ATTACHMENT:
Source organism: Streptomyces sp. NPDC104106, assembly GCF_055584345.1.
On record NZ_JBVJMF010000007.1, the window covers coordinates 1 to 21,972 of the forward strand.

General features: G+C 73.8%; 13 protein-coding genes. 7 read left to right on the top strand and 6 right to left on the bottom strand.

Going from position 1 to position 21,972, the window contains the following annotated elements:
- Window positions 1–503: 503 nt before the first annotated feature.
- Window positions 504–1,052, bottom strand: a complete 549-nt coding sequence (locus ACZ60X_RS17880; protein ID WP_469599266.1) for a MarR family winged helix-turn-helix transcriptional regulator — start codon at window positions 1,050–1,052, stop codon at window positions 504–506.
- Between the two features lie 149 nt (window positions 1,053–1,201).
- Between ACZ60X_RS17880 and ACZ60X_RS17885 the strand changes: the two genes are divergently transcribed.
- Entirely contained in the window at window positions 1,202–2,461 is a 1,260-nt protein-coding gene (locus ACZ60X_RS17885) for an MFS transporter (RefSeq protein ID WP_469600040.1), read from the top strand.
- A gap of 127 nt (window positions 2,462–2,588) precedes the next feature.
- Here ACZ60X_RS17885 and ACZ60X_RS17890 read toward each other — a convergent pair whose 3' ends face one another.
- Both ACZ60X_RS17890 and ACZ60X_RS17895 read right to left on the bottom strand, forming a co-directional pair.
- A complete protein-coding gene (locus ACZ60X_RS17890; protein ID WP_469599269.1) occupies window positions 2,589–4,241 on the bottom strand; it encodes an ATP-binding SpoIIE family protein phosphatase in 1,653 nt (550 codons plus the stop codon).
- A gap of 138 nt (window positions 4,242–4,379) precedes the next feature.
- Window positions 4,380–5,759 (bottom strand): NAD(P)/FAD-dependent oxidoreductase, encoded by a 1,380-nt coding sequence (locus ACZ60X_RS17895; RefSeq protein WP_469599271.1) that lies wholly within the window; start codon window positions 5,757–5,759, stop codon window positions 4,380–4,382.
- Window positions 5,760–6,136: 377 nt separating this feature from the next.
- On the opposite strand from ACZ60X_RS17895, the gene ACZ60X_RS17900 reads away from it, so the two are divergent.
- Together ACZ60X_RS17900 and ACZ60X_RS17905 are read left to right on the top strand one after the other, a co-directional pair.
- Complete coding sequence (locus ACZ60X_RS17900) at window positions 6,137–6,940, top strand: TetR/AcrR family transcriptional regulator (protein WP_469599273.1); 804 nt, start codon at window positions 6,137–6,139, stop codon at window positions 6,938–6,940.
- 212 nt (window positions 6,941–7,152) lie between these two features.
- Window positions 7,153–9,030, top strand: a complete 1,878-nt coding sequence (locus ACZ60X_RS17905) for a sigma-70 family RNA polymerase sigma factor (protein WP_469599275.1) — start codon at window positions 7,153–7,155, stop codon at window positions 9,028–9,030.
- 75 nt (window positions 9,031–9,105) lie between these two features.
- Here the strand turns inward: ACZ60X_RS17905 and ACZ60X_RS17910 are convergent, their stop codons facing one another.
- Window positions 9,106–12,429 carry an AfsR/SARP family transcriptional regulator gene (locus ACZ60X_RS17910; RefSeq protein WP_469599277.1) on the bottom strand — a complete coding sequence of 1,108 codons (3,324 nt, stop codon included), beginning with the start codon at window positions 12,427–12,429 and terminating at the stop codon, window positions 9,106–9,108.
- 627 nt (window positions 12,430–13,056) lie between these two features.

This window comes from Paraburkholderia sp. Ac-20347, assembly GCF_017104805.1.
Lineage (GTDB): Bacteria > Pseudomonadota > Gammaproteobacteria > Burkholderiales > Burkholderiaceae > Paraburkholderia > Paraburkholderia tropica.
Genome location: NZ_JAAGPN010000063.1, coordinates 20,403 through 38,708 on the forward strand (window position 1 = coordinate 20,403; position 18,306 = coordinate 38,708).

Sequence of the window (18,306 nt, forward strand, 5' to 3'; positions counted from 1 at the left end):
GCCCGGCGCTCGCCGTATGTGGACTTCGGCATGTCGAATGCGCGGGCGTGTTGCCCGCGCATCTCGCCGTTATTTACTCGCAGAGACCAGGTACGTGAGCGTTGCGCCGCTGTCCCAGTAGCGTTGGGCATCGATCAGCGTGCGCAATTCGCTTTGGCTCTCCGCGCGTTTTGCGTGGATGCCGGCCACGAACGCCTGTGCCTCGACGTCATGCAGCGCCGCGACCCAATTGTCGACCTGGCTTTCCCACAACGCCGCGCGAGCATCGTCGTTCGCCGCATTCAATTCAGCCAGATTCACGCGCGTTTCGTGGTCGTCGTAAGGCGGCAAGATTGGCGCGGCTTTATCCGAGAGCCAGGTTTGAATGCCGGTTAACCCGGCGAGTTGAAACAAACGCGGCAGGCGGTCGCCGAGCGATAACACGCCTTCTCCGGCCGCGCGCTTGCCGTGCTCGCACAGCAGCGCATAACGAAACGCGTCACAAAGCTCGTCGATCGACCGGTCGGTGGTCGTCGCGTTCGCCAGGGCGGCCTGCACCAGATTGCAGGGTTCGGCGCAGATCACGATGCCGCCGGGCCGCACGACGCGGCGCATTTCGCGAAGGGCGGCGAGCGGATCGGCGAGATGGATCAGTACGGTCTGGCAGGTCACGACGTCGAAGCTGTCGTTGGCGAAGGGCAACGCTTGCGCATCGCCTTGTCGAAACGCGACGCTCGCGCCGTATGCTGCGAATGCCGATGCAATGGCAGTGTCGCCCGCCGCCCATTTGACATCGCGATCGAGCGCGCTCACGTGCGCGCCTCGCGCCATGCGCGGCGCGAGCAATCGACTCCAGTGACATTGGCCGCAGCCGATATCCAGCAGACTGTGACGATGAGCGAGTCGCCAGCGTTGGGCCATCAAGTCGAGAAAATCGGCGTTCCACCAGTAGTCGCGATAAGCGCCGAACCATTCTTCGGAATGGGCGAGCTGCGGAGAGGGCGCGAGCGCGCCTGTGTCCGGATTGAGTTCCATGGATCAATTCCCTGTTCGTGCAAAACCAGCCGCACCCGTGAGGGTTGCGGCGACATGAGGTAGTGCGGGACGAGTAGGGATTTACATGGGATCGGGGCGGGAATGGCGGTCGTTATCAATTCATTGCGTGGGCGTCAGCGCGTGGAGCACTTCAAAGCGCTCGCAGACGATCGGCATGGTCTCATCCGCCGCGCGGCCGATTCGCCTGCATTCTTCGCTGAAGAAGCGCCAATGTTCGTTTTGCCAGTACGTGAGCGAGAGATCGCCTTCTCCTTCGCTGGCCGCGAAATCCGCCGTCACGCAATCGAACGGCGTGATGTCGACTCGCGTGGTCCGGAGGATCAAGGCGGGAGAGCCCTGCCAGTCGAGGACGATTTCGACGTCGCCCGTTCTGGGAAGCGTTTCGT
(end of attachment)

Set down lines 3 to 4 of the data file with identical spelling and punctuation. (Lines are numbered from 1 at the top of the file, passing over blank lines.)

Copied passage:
General features: G+C 73.8%; 13 protein-coding genes. 7 read left to right on the top strand and 6 right to left on the bottom strand.

Going from position 1 to position 21,972, the window contains the following annotated elements: